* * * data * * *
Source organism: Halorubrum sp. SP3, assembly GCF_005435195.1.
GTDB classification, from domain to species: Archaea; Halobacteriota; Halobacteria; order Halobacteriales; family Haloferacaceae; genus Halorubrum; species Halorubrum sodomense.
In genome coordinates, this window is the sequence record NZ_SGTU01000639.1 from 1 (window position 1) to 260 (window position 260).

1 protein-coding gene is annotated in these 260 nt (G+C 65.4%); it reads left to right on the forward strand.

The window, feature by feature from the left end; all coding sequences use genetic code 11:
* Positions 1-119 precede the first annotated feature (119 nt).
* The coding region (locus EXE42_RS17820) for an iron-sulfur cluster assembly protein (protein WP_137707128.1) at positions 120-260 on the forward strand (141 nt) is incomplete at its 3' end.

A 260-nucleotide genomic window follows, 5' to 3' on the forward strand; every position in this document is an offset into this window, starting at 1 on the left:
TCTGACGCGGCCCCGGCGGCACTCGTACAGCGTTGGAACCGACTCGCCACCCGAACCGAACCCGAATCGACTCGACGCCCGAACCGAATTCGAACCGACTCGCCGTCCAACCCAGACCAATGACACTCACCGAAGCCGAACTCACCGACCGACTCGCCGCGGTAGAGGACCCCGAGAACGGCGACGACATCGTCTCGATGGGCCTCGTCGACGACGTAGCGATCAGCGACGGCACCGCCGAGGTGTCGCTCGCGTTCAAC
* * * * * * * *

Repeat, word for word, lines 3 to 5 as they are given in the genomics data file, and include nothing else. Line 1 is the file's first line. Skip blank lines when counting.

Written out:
In genome coordinates, this window is the sequence record NZ_SGTU01000639.1 from 1 (window position 1) to 260 (window position 260).

1 protein-coding gene is annotated in these 260 nt (G+C 65.4%); it reads left to right on the forward strand.

The window, feature by feature from the left end; all coding sequences use genetic code 11: